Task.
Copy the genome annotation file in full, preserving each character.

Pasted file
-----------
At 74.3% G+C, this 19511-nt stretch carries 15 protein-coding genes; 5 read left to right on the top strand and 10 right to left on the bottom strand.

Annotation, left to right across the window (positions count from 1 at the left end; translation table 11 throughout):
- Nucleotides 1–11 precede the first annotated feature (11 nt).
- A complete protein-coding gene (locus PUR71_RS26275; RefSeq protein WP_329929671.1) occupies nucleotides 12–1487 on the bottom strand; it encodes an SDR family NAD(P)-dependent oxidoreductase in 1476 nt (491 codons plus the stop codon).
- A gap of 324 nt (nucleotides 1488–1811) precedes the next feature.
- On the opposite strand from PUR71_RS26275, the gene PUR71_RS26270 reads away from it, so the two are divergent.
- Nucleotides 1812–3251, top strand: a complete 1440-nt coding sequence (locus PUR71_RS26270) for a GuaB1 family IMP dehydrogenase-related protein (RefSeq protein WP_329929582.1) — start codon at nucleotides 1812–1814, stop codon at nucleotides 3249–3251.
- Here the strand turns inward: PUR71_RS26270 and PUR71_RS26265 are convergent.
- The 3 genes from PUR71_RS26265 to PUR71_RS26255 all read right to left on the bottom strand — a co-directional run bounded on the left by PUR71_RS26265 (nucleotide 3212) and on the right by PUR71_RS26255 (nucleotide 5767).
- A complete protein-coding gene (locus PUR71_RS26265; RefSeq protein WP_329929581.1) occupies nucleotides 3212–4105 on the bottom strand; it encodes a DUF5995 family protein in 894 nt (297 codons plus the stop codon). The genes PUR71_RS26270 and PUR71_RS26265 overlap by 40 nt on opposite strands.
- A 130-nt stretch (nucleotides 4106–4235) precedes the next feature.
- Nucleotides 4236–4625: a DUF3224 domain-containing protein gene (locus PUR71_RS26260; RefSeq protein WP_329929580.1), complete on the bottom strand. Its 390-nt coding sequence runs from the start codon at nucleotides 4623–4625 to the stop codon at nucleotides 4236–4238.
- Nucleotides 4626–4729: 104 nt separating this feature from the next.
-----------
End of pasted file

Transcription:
At 74.3% G+C, this 19511-nt stretch carries 15 protein-coding genes; 5 read left to right on the top strand and 10 right to left on the bottom strand.

Annotation, left to right across the window (positions count from 1 at the left end; translation table 11 throughout):
- Nucleotides 1–11 precede the first annotated feature (11 nt).
- A complete protein-coding gene (locus PUR71_RS26275; RefSeq protein WP_329929671.1) occupies nucleotides 12–1487 on the bottom strand; it encodes an SDR family NAD(P)-dependent oxidoreductase in 1476 nt (491 codons plus the stop codon).
- A gap of 324 nt (nucleotides 1488–1811) precedes the next feature.
- On the opposite strand from PUR71_RS26275, the gene PUR71_RS26270 reads away from it, so the two are divergent.
- Nucleotides 1812–3251, top strand: a complete 1440-nt coding sequence (locus PUR71_RS26270) for a GuaB1 family IMP dehydrogenase-related protein (RefSeq protein WP_329929582.1) — start codon at nucleotides 1812–1814, stop codon at nucleotides 3249–3251.
- Here the strand turns inward: PUR71_RS26270 and PUR71_RS26265 are convergent.
- The 3 genes from PUR71_RS26265 to PUR71_RS26255 all read right to left on the bottom strand — a co-directional run bounded on the left by PUR71_RS26265 (nucleotide 3212) and on the right by PUR71_RS26255 (nucleotide 5767).
- A complete protein-coding gene (locus PUR71_RS26265; RefSeq protein WP_329929581.1) occupies nucleotides 3212–4105 on the bottom strand; it encodes a DUF5995 family protein in 894 nt (297 codons plus the stop codon). The genes PUR71_RS26270 and PUR71_RS26265 overlap by 40 nt on opposite strands.
- A 130-nt stretch (nucleotides 4106–4235) precedes the next feature.
- Nucleotides 4236–4625: a DUF3224 domain-containing protein gene (locus PUR71_RS26260; RefSeq protein WP_329929580.1), complete on the bottom strand. Its 390-nt coding sequence runs from the start codon at nucleotides 4623–4625 to the stop codon at nucleotides 4236–4238.
- Nucleotides 4626–4729: 104 nt separating this feature from the next.